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Life sciences

The long-term administration of calcineurin inhibitors decreases antioxidant enzyme activity in the rat parotid and submandibular salivary glands.


PMID 26006038

Abstract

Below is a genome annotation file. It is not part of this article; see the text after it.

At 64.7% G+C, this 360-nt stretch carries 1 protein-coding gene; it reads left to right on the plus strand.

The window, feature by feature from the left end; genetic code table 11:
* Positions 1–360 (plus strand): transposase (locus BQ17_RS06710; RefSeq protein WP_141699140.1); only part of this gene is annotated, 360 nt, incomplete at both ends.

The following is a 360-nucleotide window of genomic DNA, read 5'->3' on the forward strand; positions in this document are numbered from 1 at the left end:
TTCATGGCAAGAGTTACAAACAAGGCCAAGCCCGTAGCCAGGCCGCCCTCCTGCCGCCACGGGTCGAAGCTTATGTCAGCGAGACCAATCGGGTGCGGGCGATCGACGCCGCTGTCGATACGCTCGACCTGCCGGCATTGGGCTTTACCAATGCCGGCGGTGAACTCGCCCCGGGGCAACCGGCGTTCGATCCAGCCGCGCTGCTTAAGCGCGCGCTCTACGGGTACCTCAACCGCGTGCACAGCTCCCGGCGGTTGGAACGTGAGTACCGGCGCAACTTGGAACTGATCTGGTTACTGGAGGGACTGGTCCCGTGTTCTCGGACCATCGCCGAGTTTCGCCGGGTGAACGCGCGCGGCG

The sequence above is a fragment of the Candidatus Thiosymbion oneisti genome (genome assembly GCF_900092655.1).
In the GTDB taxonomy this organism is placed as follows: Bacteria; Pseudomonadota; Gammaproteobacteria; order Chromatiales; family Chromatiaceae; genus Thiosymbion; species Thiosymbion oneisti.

Calcineurin inhibitors are widely used for prevention of graft rejection and treatment of autoimmune disorders, which result in increased longevity and enhanced quality of life for patients. Unfortunately, the toxic side effects of these drugs (mainly renal, hepatic and cardiac) limit their use. In this work, we studied the effects of long-term treatment of rats with the immunosuppressant cyclosporin (CsA) or tacrolimus (Tac) on salivation, saliva composition and on the major salivary glands (parotid and submandibular) in terms of histological alterations and oxidative stress, evaluated as lipoperoxidation (thiobarbituric acid reactive species--TBARS) and antioxidant enzyme activity contents (superoxide dismutase--SOD, catalase--CAT and glutathione peroxidase--GPx). Male adult rats were treated with either CsA (10 mg/kg/day) or Tac (1 mg/kg/day) subcutaneously for 30 or 60 days. At the end of the experimental periods, pilocarpine-stimulated salivary flow rate was measured, saliva samples were collected and the salivary glands were dissected for morphological and biochemical analyses. After a 60-day treatment with any of the immunosuppressants, the total protein, Ca(2+) and Na(+) saliva concentrations were decreased but salivary flow rates were unaffected. In addition, both parotid and submandibular glands showed decreased SOD, CAT and GPx activities, increased TBARS contents and histomorphological alterations involving the epithelium and acini. Based on these results, we suggest that the systemic long-term administration of the calcineurin inhibitor CsA or Tac induces an impairment of the antioxidant enzymatic defense in the rat major salivary glands, which may, in turn, lead to altered saliva composition.

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